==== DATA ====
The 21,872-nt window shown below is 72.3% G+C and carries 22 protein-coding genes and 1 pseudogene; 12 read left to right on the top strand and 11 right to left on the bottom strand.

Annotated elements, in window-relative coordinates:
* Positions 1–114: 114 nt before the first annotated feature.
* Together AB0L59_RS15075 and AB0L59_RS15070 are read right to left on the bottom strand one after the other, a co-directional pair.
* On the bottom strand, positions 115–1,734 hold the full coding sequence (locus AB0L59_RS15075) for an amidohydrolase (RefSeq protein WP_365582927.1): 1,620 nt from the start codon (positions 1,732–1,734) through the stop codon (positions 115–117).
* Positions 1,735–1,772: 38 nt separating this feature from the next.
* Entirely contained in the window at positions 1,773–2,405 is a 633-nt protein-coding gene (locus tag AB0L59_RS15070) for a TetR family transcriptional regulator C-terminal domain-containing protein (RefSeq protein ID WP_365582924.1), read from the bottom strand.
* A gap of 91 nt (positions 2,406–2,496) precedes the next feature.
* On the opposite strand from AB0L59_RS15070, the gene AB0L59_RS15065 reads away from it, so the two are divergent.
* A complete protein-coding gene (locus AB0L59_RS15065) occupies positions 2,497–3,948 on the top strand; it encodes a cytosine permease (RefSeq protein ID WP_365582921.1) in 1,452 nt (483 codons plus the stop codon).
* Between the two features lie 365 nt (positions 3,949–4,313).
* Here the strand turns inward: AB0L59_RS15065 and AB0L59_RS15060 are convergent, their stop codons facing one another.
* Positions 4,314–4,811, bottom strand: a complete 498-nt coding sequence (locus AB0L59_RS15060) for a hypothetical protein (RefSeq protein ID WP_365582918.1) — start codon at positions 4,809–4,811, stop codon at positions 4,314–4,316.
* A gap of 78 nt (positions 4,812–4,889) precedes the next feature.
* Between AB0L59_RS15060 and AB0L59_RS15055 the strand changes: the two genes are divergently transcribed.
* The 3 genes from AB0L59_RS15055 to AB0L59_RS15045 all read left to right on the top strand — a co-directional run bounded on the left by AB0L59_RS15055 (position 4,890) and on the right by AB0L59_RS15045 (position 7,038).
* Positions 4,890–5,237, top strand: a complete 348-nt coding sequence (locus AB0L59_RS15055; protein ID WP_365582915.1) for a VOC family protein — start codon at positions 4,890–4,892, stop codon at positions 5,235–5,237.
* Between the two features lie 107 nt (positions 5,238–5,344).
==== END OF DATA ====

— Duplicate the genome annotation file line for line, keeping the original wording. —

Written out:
The 21,872-nt window shown below is 72.3% G+C and carries 22 protein-coding genes and 1 pseudogene; 12 read left to right on the top strand and 11 right to left on the bottom strand.

Annotated elements, in window-relative coordinates:
* Positions 1–114: 114 nt before the first annotated feature.
* Together AB0L59_RS15075 and AB0L59_RS15070 are read right to left on the bottom strand one after the other, a co-directional pair.
* On the bottom strand, positions 115–1,734 hold the full coding sequence (locus AB0L59_RS15075) for an amidohydrolase (RefSeq protein WP_365582927.1): 1,620 nt from the start codon (positions 1,732–1,734) through the stop codon (positions 115–117).
* Positions 1,735–1,772: 38 nt separating this feature from the next.
* Entirely contained in the window at positions 1,773–2,405 is a 633-nt protein-coding gene (locus tag AB0L59_RS15070) for a TetR family transcriptional regulator C-terminal domain-containing protein (RefSeq protein ID WP_365582924.1), read from the bottom strand.
* A gap of 91 nt (positions 2,406–2,496) precedes the next feature.
* On the opposite strand from AB0L59_RS15070, the gene AB0L59_RS15065 reads away from it, so the two are divergent.
* A complete protein-coding gene (locus AB0L59_RS15065) occupies positions 2,497–3,948 on the top strand; it encodes a cytosine permease (RefSeq protein ID WP_365582921.1) in 1,452 nt (483 codons plus the stop codon).
* Between the two features lie 365 nt (positions 3,949–4,313).
* Here the strand turns inward: AB0L59_RS15065 and AB0L59_RS15060 are convergent, their stop codons facing one another.
* Positions 4,314–4,811, bottom strand: a complete 498-nt coding sequence (locus AB0L59_RS15060) for a hypothetical protein (RefSeq protein ID WP_365582918.1) — start codon at positions 4,809–4,811, stop codon at positions 4,314–4,316.
* A gap of 78 nt (positions 4,812–4,889) precedes the next feature.
* Between AB0L59_RS15060 and AB0L59_RS15055 the strand changes: the two genes are divergently transcribed.
* The 3 genes from AB0L59_RS15055 to AB0L59_RS15045 all read left to right on the top strand — a co-directional run bounded on the left by AB0L59_RS15055 (position 4,890) and on the right by AB0L59_RS15045 (position 7,038).
* Positions 4,890–5,237, top strand: a complete 348-nt coding sequence (locus AB0L59_RS15055; protein ID WP_365582915.1) for a VOC family protein — start codon at positions 4,890–4,892, stop codon at positions 5,235–5,237.
* Between the two features lie 107 nt (positions 5,238–5,344).